by Benjamin J. Kirby
Well, no doubt you've already heard the political news of the day, and there's not much else I can say about it you can't find on your own. My recommended post is from Kevin Murphy at a revitalized, resurgent Ghost in the Machine, which I'm happy to see.
I'm in agreement with my progressive colleagues as well as the emerging narrative from the mainstream media that the selection of the House Budget Chairman, Congressman Paul Ryan, is just about the most regressive choice Romney could've made (save for, say, Michele Bachmann, maybe). The choice of Paul Ryan is a desperate pander to a lukewarm GOP base Romney desperately needs fired up for November.
I'll admit to being a Marco Rubio dead-ender, just figuring Romney needed the credentials of the conservative, tea partier favorite -- not to mention a Hispanic man in a state Romney desperately needs to win. I thought I tweeted it, or re-tweeted something about that, but I guess I wasn't smart enough to have done it, because going back through the archive of tweets, I see nothing.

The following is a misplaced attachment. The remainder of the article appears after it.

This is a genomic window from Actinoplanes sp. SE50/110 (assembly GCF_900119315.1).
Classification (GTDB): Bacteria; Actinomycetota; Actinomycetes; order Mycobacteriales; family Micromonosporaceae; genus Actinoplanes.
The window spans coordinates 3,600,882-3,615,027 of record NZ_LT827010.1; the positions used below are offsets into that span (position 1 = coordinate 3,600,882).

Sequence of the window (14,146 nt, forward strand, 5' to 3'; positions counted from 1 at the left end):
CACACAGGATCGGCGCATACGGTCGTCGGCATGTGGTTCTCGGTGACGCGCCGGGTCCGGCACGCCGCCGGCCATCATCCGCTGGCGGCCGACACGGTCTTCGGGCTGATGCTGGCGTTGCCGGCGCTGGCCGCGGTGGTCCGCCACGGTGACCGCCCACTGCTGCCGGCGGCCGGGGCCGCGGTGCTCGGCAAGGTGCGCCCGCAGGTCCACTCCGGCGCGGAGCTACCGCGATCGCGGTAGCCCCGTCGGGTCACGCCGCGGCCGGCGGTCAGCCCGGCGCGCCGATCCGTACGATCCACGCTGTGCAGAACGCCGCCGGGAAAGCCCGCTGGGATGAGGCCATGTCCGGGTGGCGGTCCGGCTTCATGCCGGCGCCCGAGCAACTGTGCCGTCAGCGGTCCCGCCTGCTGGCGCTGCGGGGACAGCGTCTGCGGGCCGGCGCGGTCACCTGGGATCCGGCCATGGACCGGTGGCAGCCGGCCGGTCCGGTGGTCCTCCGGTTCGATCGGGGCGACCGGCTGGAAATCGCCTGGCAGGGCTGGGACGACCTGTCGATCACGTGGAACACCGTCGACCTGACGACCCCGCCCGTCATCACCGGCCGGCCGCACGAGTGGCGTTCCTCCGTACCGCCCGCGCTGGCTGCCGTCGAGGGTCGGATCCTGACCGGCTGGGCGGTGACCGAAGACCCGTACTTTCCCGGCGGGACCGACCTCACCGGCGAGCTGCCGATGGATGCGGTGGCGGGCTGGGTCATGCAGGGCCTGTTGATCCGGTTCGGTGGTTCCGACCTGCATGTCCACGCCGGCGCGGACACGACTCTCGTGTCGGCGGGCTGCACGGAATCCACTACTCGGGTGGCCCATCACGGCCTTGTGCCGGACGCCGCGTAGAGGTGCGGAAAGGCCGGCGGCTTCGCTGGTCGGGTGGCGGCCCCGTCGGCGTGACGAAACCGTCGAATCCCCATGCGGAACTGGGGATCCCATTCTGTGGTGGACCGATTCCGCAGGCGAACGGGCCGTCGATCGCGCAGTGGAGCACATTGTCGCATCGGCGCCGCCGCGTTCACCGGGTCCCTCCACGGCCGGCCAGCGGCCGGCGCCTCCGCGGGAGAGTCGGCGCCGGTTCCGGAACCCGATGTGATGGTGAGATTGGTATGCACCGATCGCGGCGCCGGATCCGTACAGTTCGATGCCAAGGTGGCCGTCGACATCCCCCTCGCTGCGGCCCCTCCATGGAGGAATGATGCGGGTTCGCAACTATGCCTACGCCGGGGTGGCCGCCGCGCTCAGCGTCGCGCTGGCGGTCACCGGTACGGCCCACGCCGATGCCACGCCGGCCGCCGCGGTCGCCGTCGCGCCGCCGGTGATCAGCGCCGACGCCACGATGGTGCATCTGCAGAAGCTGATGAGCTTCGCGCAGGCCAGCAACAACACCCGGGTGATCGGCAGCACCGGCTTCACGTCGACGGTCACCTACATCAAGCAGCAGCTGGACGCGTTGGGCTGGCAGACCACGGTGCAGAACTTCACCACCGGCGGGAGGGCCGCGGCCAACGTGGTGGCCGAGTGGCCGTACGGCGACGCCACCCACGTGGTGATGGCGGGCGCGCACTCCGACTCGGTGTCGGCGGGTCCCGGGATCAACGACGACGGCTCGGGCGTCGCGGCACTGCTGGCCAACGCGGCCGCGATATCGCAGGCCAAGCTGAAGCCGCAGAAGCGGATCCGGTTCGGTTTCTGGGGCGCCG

Anyway, now the Miami Herald has gone ahead and published Marc Caputo's story today on how not only Mitt blew it here in Florida by not choosing Rubio, but how Mister Privatize Medicare may well be a drag on Team Mittens here in Florida.
And as my friend Kevin King noted on his Facebook page, the math for Romney without Florida ain't pretty:
Playing with electoral map on www.270towin.com. If Paul Ryan's Medicare plan sinks Romney in Florida, there's almost no path to victory. Romney could win Ohio, Virginia, North Carolina, Wisconsin, Iowa, and Colorado and would still lose if he lost Florida.
This is all true.
As Floridians especially get to know Congressman Ryan -- the architect of the privatization of Medicare scheme -- I suspect the less they'll like him.
One last thought on Ryan: I know that this election will have little -- virtually nothing -- to do with international affairs, barring some seismic global geopolitical shift, but this VP selection cedes foreign affairs entirely to the incumbent president.
Once again, the Romney campaign appears to be in a box. This time, it is one in which they placed themselves.